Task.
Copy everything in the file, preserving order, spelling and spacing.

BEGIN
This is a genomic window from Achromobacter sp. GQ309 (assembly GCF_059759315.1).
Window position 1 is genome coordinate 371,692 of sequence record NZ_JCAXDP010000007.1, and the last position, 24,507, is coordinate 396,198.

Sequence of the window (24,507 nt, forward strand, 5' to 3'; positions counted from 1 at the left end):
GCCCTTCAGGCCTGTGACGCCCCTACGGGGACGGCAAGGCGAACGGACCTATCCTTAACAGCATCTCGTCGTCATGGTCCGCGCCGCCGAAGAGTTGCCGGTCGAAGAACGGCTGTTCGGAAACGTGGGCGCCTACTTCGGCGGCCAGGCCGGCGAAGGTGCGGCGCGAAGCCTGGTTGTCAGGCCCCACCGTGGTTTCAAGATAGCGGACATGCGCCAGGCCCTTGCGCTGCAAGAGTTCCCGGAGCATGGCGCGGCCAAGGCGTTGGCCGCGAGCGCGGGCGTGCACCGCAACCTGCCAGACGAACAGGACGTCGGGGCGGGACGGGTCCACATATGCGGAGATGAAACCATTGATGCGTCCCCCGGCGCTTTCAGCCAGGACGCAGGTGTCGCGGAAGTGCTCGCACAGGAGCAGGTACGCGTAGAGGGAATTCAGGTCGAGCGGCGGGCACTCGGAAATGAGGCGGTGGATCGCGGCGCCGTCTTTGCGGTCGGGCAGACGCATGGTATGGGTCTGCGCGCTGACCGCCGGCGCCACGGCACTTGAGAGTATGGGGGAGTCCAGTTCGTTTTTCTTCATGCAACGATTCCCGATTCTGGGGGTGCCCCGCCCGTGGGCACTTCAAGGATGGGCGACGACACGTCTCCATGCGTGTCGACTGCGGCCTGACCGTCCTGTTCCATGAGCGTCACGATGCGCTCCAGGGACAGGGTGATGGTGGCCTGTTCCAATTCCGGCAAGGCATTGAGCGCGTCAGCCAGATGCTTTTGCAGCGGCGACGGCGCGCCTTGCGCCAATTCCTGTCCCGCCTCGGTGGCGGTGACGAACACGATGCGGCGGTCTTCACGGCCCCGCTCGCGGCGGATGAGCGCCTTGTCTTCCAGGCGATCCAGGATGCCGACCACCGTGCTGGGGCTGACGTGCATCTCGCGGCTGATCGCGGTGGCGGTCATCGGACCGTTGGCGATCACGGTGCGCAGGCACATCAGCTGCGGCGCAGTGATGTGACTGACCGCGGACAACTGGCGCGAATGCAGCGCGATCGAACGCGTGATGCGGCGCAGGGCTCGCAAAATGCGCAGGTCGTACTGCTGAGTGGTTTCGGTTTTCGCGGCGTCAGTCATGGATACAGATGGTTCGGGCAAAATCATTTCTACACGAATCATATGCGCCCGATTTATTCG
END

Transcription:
This is a genomic window from Achromobacter sp. GQ309 (assembly GCF_059759315.1).
Window position 1 is genome coordinate 371,692 of sequence record NZ_JCAXDP010000007.1, and the last position, 24,507, is coordinate 396,198.

Sequence of the window (24,507 nt, forward strand, 5' to 3'; positions counted from 1 at the left end):
GCCCTTCAGGCCTGTGACGCCCCTACGGGGACGGCAAGGCGAACGGACCTATCCTTAACAGCATCTCGTCGTCATGGTCCGCGCCGCCGAAGAGTTGCCGGTCGAAGAACGGCTGTTCGGAAACGTGGGCGCCTACTTCGGCGGCCAGGCCGGCGAAGGTGCGGCGCGAAGCCTGGTTGTCAGGCCCCACCGTGGTTTCAAGATAGCGGACATGCGCCAGGCCCTTGCGCTGCAAGAGTTCCCGGAGCATGGCGCGGCCAAGGCGTTGGCCGCGAGCGCGGGCGTGCACCGCAACCTGCCAGACGAACAGGACGTCGGGGCGGGACGGGTCCACATATGCGGAGATGAAACCATTGATGCGTCCCCCGGCGCTTTCAGCCAGGACGCAGGTGTCGCGGAAGTGCTCGCACAGGAGCAGGTACGCGTAGAGGGAATTCAGGTCGAGCGGCGGGCACTCGGAAATGAGGCGGTGGATCGCGGCGCCGTCTTTGCGGTCGGGCAGACGCATGGTATGGGTCTGCGCGCTGACCGCCGGCGCCACGGCACTTGAGAGTATGGGGGAGTCCAGTTCGTTTTTCTTCATGCAACGATTCCCGATTCTGGGGGTGCCCCGCCCGTGGGCACTTCAAGGATGGGCGACGACACGTCTCCATGCGTGTCGACTGCGGCCTGACCGTCCTGTTCCATGAGCGTCACGATGCGCTCCAGGGACAGGGTGATGGTGGCCTGTTCCAATTCCGGCAAGGCATTGAGCGCGTCAGCCAGATGCTTTTGCAGCGGCGACGGCGCGCCTTGCGCCAATTCCTGTCCCGCCTCGGTGGCGGTGACGAACACGATGCGGCGGTCTTCACGGCCCCGCTCGCGGCGGATGAGCGCCTTGTCTTCCAGGCGATCCAGGATGCCGACCACCGTGCTGGGGCTGACGTGCATCTCGCGGCTGATCGCGGTGGCGGTCATCGGACCGTTGGCGATCACGGTGCGCAGGCACATCAGCTGCGGCGCAGTGATGTGACTGACCGCGGACAACTGGCGCGAATGCAGCGCGATCGAACGCGTGATGCGGCGCAGGGCTCGCAAAATGCGCAGGTCGTACTGCTGAGTGGTTTCGGTTTTCGCGGCGTCAGTCATGGATACAGATGGTTCGGGCAAAATCATTTCTACACGAATCATATGCGCCCGATTTATTCG